Insider's Guide to High School The Tattoo

Cheaters risk their future

LLANRWST, Wales — In high school you will have to take many exams that aim to see how well you know what the teachers have taught you.
You have already taken many exams, but in high school you are going to have to continuously revise material you have gone over in class if you are to succeed.
If you prepare a timetable and follow it well in advance, you shouldn’t have any problems come the day of the exams.
So, in the last days before that deadly geography exam, don’t cram in everything at the last minute because you will confuse yourself. It is a recipe for disaster!
If come the morning of the exam you have failed to revise your work, whatever you do – do not cheat.
You might think you can get away with scribbling down some important points on the inside of your pencil case, or use your watch as a calculator for that tricky math question.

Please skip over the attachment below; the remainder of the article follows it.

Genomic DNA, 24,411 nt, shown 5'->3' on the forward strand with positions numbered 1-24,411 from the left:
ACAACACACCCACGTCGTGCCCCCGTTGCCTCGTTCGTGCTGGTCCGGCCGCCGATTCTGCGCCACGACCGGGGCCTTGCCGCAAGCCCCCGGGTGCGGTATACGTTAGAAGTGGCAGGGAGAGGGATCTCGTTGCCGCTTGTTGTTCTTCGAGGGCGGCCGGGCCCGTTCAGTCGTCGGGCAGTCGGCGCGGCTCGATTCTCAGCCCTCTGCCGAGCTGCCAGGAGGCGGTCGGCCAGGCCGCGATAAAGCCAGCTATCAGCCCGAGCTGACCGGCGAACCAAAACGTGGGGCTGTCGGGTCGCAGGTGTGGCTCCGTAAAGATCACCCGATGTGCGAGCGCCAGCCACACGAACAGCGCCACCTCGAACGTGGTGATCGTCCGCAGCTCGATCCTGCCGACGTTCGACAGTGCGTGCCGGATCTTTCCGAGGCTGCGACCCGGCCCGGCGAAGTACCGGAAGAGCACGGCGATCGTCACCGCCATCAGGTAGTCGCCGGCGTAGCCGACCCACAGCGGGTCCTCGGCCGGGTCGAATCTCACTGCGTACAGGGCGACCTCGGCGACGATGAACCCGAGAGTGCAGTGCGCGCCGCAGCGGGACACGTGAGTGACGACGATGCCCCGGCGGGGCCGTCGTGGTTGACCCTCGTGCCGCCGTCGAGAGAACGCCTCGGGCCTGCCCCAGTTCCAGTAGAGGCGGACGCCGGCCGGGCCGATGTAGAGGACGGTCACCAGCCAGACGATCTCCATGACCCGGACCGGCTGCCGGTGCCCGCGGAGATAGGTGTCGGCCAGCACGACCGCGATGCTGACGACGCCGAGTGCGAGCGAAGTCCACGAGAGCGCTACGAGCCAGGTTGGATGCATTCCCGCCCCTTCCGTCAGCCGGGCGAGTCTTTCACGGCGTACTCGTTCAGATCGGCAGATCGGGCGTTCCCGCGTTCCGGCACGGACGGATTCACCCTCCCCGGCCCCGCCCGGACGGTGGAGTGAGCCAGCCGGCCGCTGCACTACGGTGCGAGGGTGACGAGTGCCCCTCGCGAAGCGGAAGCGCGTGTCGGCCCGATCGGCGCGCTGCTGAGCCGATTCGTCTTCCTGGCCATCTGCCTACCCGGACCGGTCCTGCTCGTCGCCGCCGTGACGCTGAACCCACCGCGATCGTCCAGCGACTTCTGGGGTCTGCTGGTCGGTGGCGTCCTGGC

Perhaps you didn’t remember an important quote that could come in handy in that English exam? Instead, you decide to write it on the desk before you begin – once again, please don’t.
You will take your final grades with you for the rest of your life and most often you will need to show them when you are applying for work.
How would you feel if you had an A for an exam you completely cheated on?
Maybe that quote you scribbled down before the English exam secured you an A by a mark, and now your employer can be impressed and hire you for that dream job?
Don’t think it is a petty thing to do, because cheating can have very serious consequences.
What would your employer think if he found out he employed a cheating trickster?
Perhaps you want to impress your family with the straight As you had?
It is far better to have a weak grade – and disappoint your family – knowing you honestly tried your best than to have a top grade by cheating.
If a teacher catches you cheating, your exam will most likely be ripped up, you will be given a mark of zero, not only for the paper you cheated in, but for all exams.
You could even face suspension.
Was it worth the risk?

John Elfed Hughes is a Reporter for Youth Journalism International.

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